Re-using a reservoir

I’m using the Minimed Paradigm 722 and for reasons I’ll get to in a moment I’m considering re-using some of the reservoirs until I can get my order filled. Does anyone know of any good reasons why I shouldn’t?

Ok, here’s the why:

My doctor is a moron. Last year he referred me to a new endo. The endo gave me a script for the pump and supplies.
Fast forward to now. Minimed called me to say my Rx for the supplies (infusion sets and reservoirs) has expired. They called my endo to have it filled again but he refused because he hasn’t seen me in a few months. So Minimed wants me to fix this; fine.

I call the endo’s office and they tell me the same thing. They want me to make an appointment before he will refill the script. I asked for an appointment and they said not without a referral from my GP . . . why? because I haven’t seen him in a few months (I know how silly this sounds, but for an explanation you’d have to ask them because I have no clue). So I call my GP and ask for the referral. They say no because I haven’t been to their office in 2 months. I go to see him for the referral and I get it, BUT the endo can’t see me for a minimum of 3 months (yes, I begged and tried to explain I don’t have that kind of time, but they said it’s absolutely impossible to get in sooner because they have a severe shortage of endos right now.) So I call my GP again and ask him to write the Rx instead. He denies me because he doesn’t understand what it’s for. I explain in detail and he insists that he’s not comfortable writing an Rx for something he doesn’t understand well enough. The only way he’ll do it is if my endo faxes him the original Rx and gives him a specific explanation as to why I need this. So I call the endo again. They refuse me and ask that I wait until my appointment. I explain AGAIN, beg AGAIN, plead AGAIN, but they are adamant.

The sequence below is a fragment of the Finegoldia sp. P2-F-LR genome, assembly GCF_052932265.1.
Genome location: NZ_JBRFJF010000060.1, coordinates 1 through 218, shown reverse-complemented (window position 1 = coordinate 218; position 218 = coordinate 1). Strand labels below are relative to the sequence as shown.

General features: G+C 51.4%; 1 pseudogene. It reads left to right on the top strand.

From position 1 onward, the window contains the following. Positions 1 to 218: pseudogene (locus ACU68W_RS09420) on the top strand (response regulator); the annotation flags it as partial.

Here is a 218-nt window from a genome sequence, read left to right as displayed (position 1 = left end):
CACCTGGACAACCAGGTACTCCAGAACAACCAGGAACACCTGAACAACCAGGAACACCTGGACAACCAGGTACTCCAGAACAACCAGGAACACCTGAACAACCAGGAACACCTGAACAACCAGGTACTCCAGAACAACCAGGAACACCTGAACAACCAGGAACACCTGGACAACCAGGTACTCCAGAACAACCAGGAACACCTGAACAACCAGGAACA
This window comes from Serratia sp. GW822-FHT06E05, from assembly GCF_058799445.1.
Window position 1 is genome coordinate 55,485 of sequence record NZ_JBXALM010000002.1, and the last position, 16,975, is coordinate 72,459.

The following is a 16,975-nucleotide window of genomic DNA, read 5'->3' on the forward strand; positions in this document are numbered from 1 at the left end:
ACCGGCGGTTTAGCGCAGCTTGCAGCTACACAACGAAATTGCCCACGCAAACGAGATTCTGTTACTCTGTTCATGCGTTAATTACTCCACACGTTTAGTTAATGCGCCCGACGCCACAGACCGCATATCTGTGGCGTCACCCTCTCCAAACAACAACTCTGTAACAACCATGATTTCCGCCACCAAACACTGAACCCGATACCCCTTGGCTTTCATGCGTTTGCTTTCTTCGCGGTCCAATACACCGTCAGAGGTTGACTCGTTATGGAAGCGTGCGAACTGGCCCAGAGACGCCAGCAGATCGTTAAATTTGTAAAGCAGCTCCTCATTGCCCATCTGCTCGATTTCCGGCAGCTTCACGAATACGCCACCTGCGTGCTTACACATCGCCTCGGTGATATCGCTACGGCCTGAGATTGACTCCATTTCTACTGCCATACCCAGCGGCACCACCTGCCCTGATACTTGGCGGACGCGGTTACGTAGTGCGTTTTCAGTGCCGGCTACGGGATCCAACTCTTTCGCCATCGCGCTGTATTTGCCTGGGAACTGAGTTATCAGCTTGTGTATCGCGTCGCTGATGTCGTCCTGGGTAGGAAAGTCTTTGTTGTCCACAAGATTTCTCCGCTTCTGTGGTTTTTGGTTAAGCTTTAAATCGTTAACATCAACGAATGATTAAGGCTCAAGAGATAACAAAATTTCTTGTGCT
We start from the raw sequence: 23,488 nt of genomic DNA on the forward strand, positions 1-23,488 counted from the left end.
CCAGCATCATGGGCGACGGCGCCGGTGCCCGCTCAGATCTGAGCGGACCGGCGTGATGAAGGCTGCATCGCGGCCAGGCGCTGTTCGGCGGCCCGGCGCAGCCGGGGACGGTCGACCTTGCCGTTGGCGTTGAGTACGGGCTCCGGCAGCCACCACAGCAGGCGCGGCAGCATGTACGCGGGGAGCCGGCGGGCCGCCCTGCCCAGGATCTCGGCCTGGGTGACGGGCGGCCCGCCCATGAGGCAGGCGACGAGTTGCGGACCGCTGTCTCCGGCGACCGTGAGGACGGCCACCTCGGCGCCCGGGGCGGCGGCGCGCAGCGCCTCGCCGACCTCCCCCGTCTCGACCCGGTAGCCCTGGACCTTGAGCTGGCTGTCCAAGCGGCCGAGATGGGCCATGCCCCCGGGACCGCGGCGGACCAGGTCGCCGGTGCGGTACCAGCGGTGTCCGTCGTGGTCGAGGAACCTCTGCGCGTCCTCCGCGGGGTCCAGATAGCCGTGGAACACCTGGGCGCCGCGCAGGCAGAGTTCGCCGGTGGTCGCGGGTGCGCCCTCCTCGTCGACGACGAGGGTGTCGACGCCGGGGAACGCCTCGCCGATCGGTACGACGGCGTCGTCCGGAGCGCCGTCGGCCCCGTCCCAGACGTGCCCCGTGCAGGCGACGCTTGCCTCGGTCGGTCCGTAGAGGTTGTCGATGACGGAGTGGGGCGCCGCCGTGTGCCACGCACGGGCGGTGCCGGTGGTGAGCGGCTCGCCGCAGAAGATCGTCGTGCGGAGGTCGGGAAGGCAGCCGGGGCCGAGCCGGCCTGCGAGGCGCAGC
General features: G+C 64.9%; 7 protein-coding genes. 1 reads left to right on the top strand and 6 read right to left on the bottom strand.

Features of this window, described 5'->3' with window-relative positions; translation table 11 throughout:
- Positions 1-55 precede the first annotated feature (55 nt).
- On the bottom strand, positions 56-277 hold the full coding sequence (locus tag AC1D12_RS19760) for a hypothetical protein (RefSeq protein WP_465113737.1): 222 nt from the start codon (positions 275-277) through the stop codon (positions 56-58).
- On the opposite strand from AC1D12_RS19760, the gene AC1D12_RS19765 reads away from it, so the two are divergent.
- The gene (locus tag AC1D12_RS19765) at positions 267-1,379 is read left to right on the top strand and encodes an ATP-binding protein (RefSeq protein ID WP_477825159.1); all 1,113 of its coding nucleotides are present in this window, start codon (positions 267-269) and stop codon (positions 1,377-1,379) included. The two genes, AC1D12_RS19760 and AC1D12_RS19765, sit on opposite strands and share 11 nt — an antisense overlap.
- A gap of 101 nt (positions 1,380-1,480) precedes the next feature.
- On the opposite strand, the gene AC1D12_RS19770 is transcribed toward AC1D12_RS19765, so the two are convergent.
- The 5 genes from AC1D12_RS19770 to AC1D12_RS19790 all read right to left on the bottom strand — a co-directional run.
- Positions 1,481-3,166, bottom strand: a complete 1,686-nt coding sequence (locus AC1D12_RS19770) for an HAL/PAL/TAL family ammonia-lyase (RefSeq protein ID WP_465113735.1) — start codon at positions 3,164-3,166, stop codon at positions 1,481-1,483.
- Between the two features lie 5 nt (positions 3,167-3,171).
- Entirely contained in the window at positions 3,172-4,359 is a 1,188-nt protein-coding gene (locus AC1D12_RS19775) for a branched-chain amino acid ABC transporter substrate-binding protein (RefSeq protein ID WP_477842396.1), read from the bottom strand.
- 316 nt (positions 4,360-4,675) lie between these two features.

So Endo says no, GP says no, and I only have two weeks worth of supplies. I finally found an opening with another local doctor who specializes in diabetes and is finally accepting new patients. He has no problem writing prescriptions for pump supplies, but he can’t see me until two weeks from now (and of course he won’t write the Rx without seeing me first–but in his case it’s understandable). By the time I see him and get the Rx I won’t have enough time to get the new shipment. Event with an overnight delivery (assuming I don’t run into any more roadblocks) I’d still have to re-use at least one reservoir.

So what’s the problem with it? Why is this a bad idea? I’m assuming the only real danger would be mixing new and old insulin. But if I rinse the old reservoir out with water that should minimize the risk. Any ideas, or thoughts?

i reuse reservoirs every time, sometimes i refill a reservoir twice before tossing. never had a problem and my numbers have always been good. i consider the ``use once and discard’’ edict an urban myth that’s been effectively propagated by marketing departments. i also keep insertions in place for 7 days and reuse tubing.
hospitals do it all the time and the FDA approves. here’s a 2005 story from the Washington Post:

A growing number of U.S. hospitals, including at least eight in the Washington area, are saving money by reusing medical devices designated for one-time use, ignoring the warnings of manufacturers, which will not vouch for the safety of their reconditioned products.Hospitals are not required to tell patients that reconditioned devices will be used in surgery – surgeons themselves often do not know. The Food and Drug Administration regulates the practice, and many hospital administrators say reusing single-use devices is not only cost effective but also poses no threat to patients because the instruments are cleaned with such care that they are as good as new.’’

so … if it’s good enough for hospitals and the FDA it’s more than good enough for me. as long as you monitor your BG and things remain stable there’s no reason to change.